How can you still serve the Lord while you are social distancing?  Can you call another member or your “One” to check in on them?  Can you set up a computer chat to get people together for Bible Study?  Can you lead your family (especially the kids learning from home) in a daily devotional?  Can you deliver food or other needs to those who need assistance?

Many Psalms have the phrase that is the title of this post, but I want to leave you with the words from Psalm 56:3

“When I am afraid, I will put my trust in You.”

Let us as the Church put our trust in God and continue to serve Him in new & exciting ways!

Who knows?  Maybe when we gather again one day soon, we will see new faces joining in our worship!!!


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Take my Heart, Lord. Take & Seal It.

I was talking with a group of people recently about New Year’s resolutions and the increase of people at the local gym.

One thing that they noted was that most gyms see all those News Year’s resolutions start to waver by the third week of January.  I have to admit, I was a bit surprised that so many give up so quickly.  I also understand.  The first week you are really excited.  You exercise, break a sweat, and you start to feel better.  By the second week, I have no doubt that the soreness begins to kick in.  If you are doing it in the morning, the bed starts to feel so comfortable.  If you do it in the evening, your calendar starts to get busy. 

I just doesn’t take much to create a good excuse.  “I’ll go tomorrow.”  “It’s too cold.”  “I need a day to rest and recuperate.”  They are all good excuses, but they also begin to take you down the road to a broken resolution and no real change in the New Year.

Over the past couple days we have been studying Jeremiah as a church in our January Bible Study.  During our study, we focused on the events of Jeremiah 34.  In Jeremiah 34, the people living in Jerusalem find themselves in immediate danger.  King Nebuchadnezzar of Babylon has come to Jerusalem to overthrow the city and crush a rebellion.  In their fear, they make a covenant with God, which included the liberation of all Hebrew slaves in the city.

The King declares this covenant and all the wealthy of Jerusalem resolve to free their slaves.  There is a big public ceremony to show their intention and shortly after doing so the armies of Babylon leave to address an army from Egypt that is marching to aid Jerusalem.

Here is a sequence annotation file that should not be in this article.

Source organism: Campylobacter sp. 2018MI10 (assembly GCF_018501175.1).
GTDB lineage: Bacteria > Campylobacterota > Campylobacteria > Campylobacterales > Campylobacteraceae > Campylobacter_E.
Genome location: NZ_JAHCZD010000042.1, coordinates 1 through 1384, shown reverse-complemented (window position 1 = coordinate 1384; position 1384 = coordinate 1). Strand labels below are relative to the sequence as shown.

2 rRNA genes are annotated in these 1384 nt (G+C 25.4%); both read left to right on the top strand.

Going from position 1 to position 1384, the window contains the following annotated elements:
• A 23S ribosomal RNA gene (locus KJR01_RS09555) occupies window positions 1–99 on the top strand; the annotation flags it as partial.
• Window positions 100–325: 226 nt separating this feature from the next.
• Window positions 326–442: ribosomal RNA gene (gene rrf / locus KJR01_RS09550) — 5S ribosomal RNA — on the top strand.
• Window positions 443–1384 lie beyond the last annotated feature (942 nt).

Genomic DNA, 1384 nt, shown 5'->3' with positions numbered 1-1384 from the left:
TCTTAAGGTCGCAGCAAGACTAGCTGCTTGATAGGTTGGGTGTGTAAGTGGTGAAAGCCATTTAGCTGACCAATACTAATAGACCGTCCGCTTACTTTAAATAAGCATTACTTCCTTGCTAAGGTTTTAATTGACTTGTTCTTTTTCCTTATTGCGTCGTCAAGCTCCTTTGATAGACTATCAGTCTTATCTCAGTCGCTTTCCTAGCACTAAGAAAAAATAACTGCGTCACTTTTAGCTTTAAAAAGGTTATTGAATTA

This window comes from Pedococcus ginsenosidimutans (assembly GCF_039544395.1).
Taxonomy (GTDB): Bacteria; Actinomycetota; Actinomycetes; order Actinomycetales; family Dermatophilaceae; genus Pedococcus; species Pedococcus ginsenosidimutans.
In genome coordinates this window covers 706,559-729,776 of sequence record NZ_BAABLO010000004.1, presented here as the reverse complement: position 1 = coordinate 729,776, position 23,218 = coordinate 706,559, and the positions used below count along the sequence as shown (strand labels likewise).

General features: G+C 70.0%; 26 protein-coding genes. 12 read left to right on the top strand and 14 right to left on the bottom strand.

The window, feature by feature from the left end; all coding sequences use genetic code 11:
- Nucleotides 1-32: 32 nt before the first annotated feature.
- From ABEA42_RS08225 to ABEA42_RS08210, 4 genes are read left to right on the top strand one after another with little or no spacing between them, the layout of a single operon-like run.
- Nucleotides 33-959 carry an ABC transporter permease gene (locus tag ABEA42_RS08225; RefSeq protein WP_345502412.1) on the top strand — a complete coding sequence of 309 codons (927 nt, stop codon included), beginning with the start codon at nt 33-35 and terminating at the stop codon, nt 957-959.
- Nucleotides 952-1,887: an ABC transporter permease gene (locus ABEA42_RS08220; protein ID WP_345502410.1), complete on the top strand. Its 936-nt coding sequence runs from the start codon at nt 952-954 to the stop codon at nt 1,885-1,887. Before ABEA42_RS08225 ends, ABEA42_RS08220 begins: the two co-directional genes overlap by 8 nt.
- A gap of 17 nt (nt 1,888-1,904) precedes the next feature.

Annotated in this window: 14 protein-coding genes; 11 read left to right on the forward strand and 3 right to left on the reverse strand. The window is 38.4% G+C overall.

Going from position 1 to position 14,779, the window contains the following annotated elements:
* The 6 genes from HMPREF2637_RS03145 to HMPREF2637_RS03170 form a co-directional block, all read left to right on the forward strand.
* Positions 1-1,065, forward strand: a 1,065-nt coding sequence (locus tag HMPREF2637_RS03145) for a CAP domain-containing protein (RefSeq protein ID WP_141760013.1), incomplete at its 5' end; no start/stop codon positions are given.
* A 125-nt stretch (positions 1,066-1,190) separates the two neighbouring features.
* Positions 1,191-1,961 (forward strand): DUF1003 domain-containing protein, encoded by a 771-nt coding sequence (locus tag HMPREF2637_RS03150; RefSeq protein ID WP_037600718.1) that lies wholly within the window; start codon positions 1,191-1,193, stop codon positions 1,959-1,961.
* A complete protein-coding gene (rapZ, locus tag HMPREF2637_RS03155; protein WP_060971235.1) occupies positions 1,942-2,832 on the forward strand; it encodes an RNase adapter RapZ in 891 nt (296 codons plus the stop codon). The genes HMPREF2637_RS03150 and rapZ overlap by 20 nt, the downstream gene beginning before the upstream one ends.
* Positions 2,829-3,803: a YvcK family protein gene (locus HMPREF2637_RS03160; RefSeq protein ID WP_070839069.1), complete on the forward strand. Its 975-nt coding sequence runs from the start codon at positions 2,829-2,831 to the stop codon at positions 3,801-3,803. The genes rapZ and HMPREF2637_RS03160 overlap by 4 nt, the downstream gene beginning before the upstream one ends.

Here’s the problem.  Once the armies began to move out, the people celebrated and almost immediately took back the promises they made in the covenant.  The wealthy found excuses to justify enslaving their countrymen again. 

This results in the following prophecy:

“You have not obeyed Me in proclaiming release each man to his brother and each man to his neighbor. Behold, I am proclaiming a release to you… to the sword, to the pestilence and to the famine; and I will make you a terror to all the kingdoms of the earth.” (v. 17)

God was not fooled by their false promises, nor their good intentions.  The truth was that their motivation for making this covenant was never about love for God.  On the contrary, they only wanted to avoid the punishment for their disobedience.  Soon the armies would return and leave Jerusalem in waste with many taken away into captivity,

We do the same thing today.  We beg, plead, and try to make a deal with God in hopes that He will grant our wishes or allow us to escape certain doom.  However, once the threat has passed; we often go right back to sin as usual.

In 2020, we need to break the cycle.

We do this by putting fear in its proper place.  We need to stop fearing punishment and start fearing God.